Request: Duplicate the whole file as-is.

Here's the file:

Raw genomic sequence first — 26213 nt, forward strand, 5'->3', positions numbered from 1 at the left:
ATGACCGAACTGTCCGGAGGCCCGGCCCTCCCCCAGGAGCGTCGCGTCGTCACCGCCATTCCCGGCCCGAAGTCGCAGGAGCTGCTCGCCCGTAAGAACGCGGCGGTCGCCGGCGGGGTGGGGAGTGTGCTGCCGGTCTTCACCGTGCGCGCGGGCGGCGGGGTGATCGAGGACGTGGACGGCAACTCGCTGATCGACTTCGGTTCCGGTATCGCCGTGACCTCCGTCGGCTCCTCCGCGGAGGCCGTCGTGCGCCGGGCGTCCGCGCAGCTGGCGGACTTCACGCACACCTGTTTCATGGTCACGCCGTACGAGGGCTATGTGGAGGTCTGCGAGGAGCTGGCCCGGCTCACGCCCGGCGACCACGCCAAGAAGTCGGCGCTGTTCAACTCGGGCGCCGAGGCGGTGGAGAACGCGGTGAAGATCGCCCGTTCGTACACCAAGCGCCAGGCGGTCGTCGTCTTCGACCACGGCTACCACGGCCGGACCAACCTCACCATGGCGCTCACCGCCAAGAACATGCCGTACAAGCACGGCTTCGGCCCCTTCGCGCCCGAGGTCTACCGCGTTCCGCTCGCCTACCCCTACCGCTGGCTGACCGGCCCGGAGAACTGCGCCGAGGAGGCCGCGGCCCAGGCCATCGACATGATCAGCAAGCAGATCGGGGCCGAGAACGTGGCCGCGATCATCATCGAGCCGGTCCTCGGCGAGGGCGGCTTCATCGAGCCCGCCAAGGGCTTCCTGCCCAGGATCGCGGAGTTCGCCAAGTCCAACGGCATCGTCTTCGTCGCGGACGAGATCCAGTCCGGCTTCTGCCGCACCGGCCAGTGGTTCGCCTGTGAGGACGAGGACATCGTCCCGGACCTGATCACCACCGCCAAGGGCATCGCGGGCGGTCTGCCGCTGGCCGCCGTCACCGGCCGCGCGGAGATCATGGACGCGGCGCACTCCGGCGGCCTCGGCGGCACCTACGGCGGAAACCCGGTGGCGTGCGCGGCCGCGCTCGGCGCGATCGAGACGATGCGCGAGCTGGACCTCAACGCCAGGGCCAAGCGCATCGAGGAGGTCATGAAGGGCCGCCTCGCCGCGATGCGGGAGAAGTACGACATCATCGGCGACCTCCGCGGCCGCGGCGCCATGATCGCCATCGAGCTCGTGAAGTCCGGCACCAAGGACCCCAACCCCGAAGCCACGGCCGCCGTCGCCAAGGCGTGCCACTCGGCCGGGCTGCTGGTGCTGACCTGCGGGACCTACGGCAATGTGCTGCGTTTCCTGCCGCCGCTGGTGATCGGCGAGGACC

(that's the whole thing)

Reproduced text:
Raw genomic sequence first — 26213 nt, forward strand, 5'->3', positions numbered from 1 at the left:
ATGACCGAACTGTCCGGAGGCCCGGCCCTCCCCCAGGAGCGTCGCGTCGTCACCGCCATTCCCGGCCCGAAGTCGCAGGAGCTGCTCGCCCGTAAGAACGCGGCGGTCGCCGGCGGGGTGGGGAGTGTGCTGCCGGTCTTCACCGTGCGCGCGGGCGGCGGGGTGATCGAGGACGTGGACGGCAACTCGCTGATCGACTTCGGTTCCGGTATCGCCGTGACCTCCGTCGGCTCCTCCGCGGAGGCCGTCGTGCGCCGGGCGTCCGCGCAGCTGGCGGACTTCACGCACACCTGTTTCATGGTCACGCCGTACGAGGGCTATGTGGAGGTCTGCGAGGAGCTGGCCCGGCTCACGCCCGGCGACCACGCCAAGAAGTCGGCGCTGTTCAACTCGGGCGCCGAGGCGGTGGAGAACGCGGTGAAGATCGCCCGTTCGTACACCAAGCGCCAGGCGGTCGTCGTCTTCGACCACGGCTACCACGGCCGGACCAACCTCACCATGGCGCTCACCGCCAAGAACATGCCGTACAAGCACGGCTTCGGCCCCTTCGCGCCCGAGGTCTACCGCGTTCCGCTCGCCTACCCCTACCGCTGGCTGACCGGCCCGGAGAACTGCGCCGAGGAGGCCGCGGCCCAGGCCATCGACATGATCAGCAAGCAGATCGGGGCCGAGAACGTGGCCGCGATCATCATCGAGCCGGTCCTCGGCGAGGGCGGCTTCATCGAGCCCGCCAAGGGCTTCCTGCCCAGGATCGCGGAGTTCGCCAAGTCCAACGGCATCGTCTTCGTCGCGGACGAGATCCAGTCCGGCTTCTGCCGCACCGGCCAGTGGTTCGCCTGTGAGGACGAGGACATCGTCCCGGACCTGATCACCACCGCCAAGGGCATCGCGGGCGGTCTGCCGCTGGCCGCCGTCACCGGCCGCGCGGAGATCATGGACGCGGCGCACTCCGGCGGCCTCGGCGGCACCTACGGCGGAAACCCGGTGGCGTGCGCGGCCGCGCTCGGCGCGATCGAGACGATGCGCGAGCTGGACCTCAACGCCAGGGCCAAGCGCATCGAGGAGGTCATGAAGGGCCGCCTCGCCGCGATGCGGGAGAAGTACGACATCATCGGCGACCTCCGCGGCCGCGGCGCCATGATCGCCATCGAGCTCGTGAAGTCCGGCACCAAGGACCCCAACCCCGAAGCCACGGCCGCCGTCGCCAAGGCGTGCCACTCGGCCGGGCTGCTGGTGCTGACCTGCGGGACCTACGGCAATGTGCTGCGTTTCCTGCCGCCGCTGGTGATCGGCGAGGACC